Simultaneously, they provided for RTW in three articles in DPSP. Article 39 thus says: “The State shall, in particular, direct its policy towards securing—(a) that the citizens, men and women equally, have the right to an adequate means of livelihood….and (d) that there is equal pay for equal work for both men and women.”
Similarly Article 41 says: “The State shall, within the limits of its economic capacity and development, make effective provision for securing the right to work….”
The rider here is that all provisions contained DPSP are mere wish-list as they are not legally enforceable. The Constitution says that the principles underlying the provisions are nevertheless fundamental in the governance of the country. It shall be the duty of the State to apply these principles in making laws.
National Human Rights Commission (NHRC) has articulated RTW as vital means to fulfilling other human rights. NHRC's primer on RTW says: “The right to work is closely related to other basic rights such as the right to life, the right to food and the right to education. In a country where millions of people are deprived of any economic assets other than labour power, gainful employment is essential for these rights to be fulfilled. Indeed, unemployment is the main cause of widespread poverty and hunger in India. The right to work states that everyone should be given the opportunity to work for a basic living wage.”
In August 1990, Mr. V.P. Singh told Rajya Sabha that his Government intended to session a Constitutional Amendment Bill to make the Right to Work a Fundamental Right within the available resources.”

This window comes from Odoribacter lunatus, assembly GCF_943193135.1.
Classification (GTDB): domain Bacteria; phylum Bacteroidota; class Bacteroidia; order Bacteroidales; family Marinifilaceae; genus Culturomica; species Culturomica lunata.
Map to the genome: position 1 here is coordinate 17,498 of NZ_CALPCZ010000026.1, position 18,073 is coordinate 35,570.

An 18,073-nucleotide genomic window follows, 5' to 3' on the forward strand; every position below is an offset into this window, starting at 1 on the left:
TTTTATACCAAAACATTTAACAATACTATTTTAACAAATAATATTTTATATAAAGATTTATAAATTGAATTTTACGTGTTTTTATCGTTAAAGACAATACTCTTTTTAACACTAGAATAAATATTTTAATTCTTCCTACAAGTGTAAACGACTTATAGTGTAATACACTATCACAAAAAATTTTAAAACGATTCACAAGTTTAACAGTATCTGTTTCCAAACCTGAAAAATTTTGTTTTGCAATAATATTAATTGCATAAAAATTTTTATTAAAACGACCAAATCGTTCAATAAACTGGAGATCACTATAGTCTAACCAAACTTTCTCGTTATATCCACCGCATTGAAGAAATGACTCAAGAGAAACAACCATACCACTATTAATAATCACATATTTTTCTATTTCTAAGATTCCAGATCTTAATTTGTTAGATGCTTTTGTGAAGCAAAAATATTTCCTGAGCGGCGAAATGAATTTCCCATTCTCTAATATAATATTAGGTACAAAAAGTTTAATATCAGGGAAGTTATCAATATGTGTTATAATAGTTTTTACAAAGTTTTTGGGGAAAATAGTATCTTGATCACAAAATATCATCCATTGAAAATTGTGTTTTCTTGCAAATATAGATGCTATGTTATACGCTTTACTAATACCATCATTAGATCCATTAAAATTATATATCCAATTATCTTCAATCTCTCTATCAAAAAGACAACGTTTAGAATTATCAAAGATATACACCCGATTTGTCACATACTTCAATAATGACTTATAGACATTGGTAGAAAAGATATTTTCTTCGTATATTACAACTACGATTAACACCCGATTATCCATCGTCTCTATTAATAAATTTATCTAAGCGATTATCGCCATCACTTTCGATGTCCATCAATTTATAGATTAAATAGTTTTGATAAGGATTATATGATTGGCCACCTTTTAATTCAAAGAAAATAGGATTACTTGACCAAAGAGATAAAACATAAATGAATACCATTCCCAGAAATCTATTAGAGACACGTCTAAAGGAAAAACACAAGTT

A few MPs raised queries about the dilution of the impact of proposed RTW with the caveat that its implementation would be dependent on availability of resources. 
Margaret Alva had a dig at this rider when she quipped “What is your definition of ‘Right to Wait’? What do you mean by ‘Right to Work’?  
Mr. Singh responded by pointing out that by putting RTW in the Fundamental Rights list, RTW would become justiciable. Moreover, the proposed amendment would act as a constant reminder for the Government to work hard to promote economic growth and thus create job opportunities. He believed that no Government could in future deviate from this path. 
National Front Government could not implement its RTW idea as it fell in November 1990 after withdrawal of support by certain parties.  
A ray of hope on RTW emerged in 2002 when the 2nd National Commission on Labour Commission recommended that “the Right to Work, already a Directive Principle, should be made a Fundamental Right.”
In the same year, National Commission to Review the Working of the Constitution (NCRWC) suggested that a new article, say article 21-C, may be added to the Constitution to make it obligatory on the State to bring suitable legislation for ensuring the right to rural wage employment for a minimum of eighty days in a year.
The Government did not amend the Constitution but did implement NCRWC’s recommendation by enacting Mahatma Gandhi National Rural Employment Guarantee Act in September 2005. It guarantees employment for a minimum number of 100 days in a year to every rural household whose adult member volunteers to perform manual work on developmental projects. The Government has resisted pressure to extent this job guarantee scheme to urban areas. 
The urgency to put RTW in the list of fundamental rights is important not to only pressure the Government to create employment but to also rein in judicial activism.